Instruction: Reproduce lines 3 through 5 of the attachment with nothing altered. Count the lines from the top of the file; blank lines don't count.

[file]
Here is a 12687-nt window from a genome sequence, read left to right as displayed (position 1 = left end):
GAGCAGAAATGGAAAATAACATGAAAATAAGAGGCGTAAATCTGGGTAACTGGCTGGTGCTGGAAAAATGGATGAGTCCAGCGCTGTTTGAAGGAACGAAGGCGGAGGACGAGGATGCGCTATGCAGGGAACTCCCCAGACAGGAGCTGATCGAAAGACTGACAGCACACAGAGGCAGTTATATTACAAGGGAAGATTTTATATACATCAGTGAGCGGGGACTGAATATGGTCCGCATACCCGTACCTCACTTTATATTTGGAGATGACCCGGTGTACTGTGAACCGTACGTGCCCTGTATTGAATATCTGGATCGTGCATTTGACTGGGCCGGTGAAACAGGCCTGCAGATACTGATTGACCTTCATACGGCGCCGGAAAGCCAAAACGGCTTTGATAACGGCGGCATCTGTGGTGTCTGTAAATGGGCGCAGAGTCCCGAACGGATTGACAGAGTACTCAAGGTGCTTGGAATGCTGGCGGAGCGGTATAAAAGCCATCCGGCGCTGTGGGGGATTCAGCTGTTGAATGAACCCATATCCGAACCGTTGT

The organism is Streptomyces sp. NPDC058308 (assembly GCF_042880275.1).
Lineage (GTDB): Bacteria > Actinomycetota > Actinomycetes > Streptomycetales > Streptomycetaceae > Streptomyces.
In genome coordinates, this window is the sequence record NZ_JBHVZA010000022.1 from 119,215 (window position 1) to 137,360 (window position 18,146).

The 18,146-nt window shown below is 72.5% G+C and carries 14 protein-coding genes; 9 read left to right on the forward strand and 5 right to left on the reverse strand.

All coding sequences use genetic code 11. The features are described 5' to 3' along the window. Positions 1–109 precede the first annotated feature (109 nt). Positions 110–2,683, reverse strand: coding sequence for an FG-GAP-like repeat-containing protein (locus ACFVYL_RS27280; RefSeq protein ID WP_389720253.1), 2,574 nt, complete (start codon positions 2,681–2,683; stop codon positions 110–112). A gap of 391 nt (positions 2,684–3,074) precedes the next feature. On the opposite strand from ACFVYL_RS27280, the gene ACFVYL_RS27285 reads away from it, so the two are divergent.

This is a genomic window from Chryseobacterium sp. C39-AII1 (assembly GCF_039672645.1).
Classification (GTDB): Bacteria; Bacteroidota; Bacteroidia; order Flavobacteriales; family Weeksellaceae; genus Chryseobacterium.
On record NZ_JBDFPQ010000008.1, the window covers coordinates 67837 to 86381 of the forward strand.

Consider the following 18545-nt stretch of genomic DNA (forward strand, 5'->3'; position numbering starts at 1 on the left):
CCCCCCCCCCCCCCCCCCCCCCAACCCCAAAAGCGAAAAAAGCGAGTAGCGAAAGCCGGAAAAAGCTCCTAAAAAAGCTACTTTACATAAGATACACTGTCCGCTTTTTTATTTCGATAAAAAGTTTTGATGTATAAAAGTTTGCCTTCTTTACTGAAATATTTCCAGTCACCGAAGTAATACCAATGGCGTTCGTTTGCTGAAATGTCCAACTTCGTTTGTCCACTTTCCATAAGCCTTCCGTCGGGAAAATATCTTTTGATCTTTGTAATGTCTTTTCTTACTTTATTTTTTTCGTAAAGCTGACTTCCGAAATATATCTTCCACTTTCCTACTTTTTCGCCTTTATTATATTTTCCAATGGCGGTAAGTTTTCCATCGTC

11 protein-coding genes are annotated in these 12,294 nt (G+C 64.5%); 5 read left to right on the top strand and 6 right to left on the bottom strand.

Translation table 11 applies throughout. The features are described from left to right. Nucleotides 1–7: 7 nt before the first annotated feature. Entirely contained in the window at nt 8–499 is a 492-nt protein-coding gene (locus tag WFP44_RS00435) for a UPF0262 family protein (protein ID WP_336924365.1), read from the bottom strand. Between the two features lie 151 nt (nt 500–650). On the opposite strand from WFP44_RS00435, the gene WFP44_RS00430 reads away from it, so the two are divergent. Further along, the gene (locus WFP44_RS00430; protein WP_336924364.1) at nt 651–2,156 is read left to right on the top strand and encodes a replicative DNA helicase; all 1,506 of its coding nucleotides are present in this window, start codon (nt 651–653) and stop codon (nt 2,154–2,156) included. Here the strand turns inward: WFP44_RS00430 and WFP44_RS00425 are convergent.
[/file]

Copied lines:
The organism is Streptomyces sp. NPDC058308 (assembly GCF_042880275.1).
Lineage (GTDB): Bacteria > Actinomycetota > Actinomycetes > Streptomycetales > Streptomycetaceae > Streptomyces.
In genome coordinates, this window is the sequence record NZ_JBHVZA010000022.1 from 119,215 (window position 1) to 137,360 (window position 18,146).